It's Still Rock and Roll to Me
March 12, 2007 12:08 AM   Subscribe

A very brief history of conservatories, and another. And little more on orangeries.
More than just a place to keep plants warm, conservatories peaked in popularity (and size) in the second half of the 19th century. They popped up all over Europe, wherever elites wanted to show off their 'exotic' plunders. Made from more than a million feet of glass, the Crystal Palace may have been the awesomest of them all: it was initially built to showcase the wonders of Victorian England, and its exhibits included the latest technological innovations, the largest organ in the world, a circus, objects from Australia, India, and other colonial lands, along with the many tropical plant species we usually associate with big glass buildings. The whole thing was later moved to South London and eventually housed a television station and became associated with a well-known football club. Finally, it burned to the ground in 1936. Coincidentally, Munich's copycat, the Glaspalast was destroyed by arson as well. (But each year's catalog of exhibits has been digitized!) Conservatories flourish in North America as well. San Francisco's Conservatory of Flowers was assembled from a kit, survived the '06 earthquake, but had to be rebuilt after successive explosions, fires, rotten wood, and a massive wind-storm. (Don't miss their cooking tips, but watch out – their site may be NSFW.) And although they certainly aren't as popular as they used to be, contemporary conservatories can be found. Before you leave the world of glass houses, take a quick look at some photos of Detroit's hidden treasure.
posted by serazin (14 comments total) 7 users marked this as a favorite
Wow. That took up slightly more space than intended. Not sure how to edit since the stronger links are at the bottom. Bummer.
posted by serazin at 12:20 AM on March 12, 2007

These computer generated 3d renderings of what the Crystal Palace looked like are pretty cool. It gives you a good idea of the massive size.
posted by Rhomboid at 1:11 AM on March 12, 2007

Oh and I do find it a little disturbing/ironic when viewing those renderings that the equivalent "great buildings" of our age are probably Ikeas or Mall of Americas, rather that greenhouses.
posted by Rhomboid at 1:19 AM on March 12, 2007

I took a few snaps of what was left of the orangeries at witley court earlier this spring.
posted by srboisvert at 3:01 AM on March 12, 2007

Well as a life-long member of the Conservatory Party, I heartily endorse both this post and a low-taxation fiscal environment that will stimulate productivity and bring about a merit-based society that respects traditional oranges.
posted by the quidnunc kid at 5:19 AM on March 12, 2007 [1 favorite]

Surely the most equivalent "great structures" are just modern greenhoused botanical gardens, or modern production greenhouses.
posted by ROU_Xenophobe at 5:46 AM on March 12, 2007

Gorgeous, I'll have to visit Anna Scripps Whitcom Conservatory when I visit my folks. I've never heard of it and I'm fortunate to have cousins who love everything about the Metro Detroit area and introduced me to a lot of interesting places.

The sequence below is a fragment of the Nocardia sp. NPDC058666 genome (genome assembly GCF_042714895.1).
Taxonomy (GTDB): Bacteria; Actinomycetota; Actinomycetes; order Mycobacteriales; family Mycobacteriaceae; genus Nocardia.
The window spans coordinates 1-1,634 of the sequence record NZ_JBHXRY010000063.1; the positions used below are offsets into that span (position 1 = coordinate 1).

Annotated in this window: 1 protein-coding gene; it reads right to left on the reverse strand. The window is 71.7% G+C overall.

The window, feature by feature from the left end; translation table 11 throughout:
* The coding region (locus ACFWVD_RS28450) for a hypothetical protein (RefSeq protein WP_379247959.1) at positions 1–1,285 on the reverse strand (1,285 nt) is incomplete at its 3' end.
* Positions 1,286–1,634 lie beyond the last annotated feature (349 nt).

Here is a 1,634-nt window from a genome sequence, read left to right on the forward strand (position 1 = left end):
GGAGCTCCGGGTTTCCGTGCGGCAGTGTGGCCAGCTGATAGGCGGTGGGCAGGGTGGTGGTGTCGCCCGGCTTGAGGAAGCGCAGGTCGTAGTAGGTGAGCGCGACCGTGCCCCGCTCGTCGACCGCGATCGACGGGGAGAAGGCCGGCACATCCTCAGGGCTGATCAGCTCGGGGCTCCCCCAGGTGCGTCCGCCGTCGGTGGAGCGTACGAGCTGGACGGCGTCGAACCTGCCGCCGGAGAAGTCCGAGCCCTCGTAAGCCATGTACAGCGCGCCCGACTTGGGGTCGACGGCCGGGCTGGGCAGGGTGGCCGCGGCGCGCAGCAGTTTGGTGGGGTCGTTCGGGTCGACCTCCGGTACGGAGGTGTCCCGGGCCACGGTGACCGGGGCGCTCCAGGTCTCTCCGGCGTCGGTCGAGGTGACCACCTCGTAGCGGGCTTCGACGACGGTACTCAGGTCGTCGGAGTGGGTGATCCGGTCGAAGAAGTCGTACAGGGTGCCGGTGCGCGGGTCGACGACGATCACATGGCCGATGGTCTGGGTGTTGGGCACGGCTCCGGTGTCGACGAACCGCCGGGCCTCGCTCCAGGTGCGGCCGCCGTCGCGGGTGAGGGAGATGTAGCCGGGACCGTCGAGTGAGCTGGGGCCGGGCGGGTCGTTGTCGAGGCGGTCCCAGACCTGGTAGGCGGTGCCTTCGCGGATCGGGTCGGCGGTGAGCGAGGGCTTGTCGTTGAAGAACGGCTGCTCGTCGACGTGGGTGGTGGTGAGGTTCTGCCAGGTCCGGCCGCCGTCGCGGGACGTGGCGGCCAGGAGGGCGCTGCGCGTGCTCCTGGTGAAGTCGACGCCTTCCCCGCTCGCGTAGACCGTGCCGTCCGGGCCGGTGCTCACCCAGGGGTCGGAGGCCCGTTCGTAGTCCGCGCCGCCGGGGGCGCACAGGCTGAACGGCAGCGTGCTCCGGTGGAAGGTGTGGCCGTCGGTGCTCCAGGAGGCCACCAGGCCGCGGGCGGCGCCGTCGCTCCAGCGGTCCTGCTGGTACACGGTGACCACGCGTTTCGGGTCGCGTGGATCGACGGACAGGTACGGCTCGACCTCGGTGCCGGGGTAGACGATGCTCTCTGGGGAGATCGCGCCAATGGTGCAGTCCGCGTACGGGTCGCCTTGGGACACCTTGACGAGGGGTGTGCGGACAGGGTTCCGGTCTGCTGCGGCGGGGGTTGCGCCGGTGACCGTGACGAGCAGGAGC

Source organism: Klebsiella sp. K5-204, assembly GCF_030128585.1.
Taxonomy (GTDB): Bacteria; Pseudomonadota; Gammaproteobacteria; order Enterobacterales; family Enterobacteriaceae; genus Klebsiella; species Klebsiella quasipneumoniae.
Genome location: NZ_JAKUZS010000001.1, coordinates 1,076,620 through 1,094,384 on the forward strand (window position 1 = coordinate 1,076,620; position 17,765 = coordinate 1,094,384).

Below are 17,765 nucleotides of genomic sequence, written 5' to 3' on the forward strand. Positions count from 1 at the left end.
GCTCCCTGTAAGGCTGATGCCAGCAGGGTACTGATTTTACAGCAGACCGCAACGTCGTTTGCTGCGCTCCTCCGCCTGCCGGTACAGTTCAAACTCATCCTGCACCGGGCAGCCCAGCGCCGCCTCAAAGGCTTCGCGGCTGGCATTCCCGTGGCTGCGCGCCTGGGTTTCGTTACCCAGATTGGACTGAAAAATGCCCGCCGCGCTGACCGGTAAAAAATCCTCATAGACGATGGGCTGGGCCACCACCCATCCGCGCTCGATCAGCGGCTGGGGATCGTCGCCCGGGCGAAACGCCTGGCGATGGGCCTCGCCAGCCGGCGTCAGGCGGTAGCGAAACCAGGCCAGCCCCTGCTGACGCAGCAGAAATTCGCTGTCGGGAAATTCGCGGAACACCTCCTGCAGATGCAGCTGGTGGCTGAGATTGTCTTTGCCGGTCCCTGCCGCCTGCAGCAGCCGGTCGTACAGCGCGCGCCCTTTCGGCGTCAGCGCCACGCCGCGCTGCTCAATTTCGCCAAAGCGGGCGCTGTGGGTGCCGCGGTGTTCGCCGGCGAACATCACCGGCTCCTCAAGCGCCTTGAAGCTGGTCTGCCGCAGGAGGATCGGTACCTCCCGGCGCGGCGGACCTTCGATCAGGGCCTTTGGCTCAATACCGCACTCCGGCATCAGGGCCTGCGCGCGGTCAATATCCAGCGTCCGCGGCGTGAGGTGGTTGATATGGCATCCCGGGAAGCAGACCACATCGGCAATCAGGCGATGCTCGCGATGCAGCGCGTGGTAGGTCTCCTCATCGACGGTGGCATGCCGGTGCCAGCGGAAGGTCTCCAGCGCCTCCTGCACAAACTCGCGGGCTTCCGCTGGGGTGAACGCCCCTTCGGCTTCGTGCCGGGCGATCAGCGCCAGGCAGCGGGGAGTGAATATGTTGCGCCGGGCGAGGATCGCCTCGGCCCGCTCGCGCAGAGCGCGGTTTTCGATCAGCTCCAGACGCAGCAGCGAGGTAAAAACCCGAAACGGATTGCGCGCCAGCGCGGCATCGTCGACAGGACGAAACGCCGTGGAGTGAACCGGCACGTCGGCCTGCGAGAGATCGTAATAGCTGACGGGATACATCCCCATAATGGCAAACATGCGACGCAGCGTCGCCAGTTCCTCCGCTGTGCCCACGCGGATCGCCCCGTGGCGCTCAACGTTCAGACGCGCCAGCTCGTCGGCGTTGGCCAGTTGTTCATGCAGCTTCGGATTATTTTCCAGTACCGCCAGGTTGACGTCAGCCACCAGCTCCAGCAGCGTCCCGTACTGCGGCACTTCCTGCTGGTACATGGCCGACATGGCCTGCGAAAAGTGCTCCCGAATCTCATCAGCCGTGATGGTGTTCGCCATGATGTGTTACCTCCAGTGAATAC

posted by substrate at 6:12 AM on March 12, 2007

The third link is awesome just for answering the question of what they called orange (the color) before people knew what oranges (the fruits) were.
posted by casarkos at 6:24 AM on March 12, 2007

Yes, quidnunc, but I see no mention of any newts roving around in those conservatories.
posted by Kirth Gerson at 6:41 AM on March 12, 2007

There's a very nice one just down the street from where I work.
posted by MrMoonPie at 6:49 AM on March 12, 2007

Wait a minute.... Isn't that where Colonel Mustard killed Mr. Body with the lead pipe?

I don't know about you guys, but I'm staying the hell out of the conservatory.
posted by Afroblanco at 7:27 AM on March 12, 2007

-5 for quoting Billly Joel.
posted by RockCorpse at 9:35 AM on March 12, 2007

Well, it probably won't be more than a few decades before orangeries return to England, but this time they won't have to have that irritatingly fragile and expensive glass-- the trees will be plenty warm without it.

Which brings me to a contemporary great structure: the Boeing assembly plant in Everett, Washington, with a volume of 470 million cubic feet, said to be the largest building in the world.
posted by jamjam at 6:26 PM on March 12, 2007

Things I know about conservatories (thanks to working for a UK company that deals in conservatory accessories for nearly 2 years):

1) Planning permission is a test from the gods. If you pass the delays, the rejections, the appeals and the redesigns, you are truly one of the elite.

2) Your builders will delay the build for at least a month. And you will hate the very sight of them by the time it's finished.

3) Once built, the conservatory will probably leak when it rains.

4) If you think you can get anything of quality built for under £5000, you're kidding yourself.

6) South facing? Are you batshit insane? Do you enjoy sweating between the months of March and October? Oh, you don't? Look forward to spending a couple of grand on specialised blinds for your sun trap by the time June comes around!

7) In the winter, it will be a cold cold place where you banish the dog when it pees on the hallway rug.

I have heard many tales of woe from the unfortunate folk that decide they're a worthwhile addition to their houses. Although I have seen some beautiful conservatories, you couldn't pay me enough to go through the hassle they involve. Extend your kitchen, redesign your garden... do something, anything aside from get one for your residential house.
posted by saturnine at 6:00 PM on March 13, 2007

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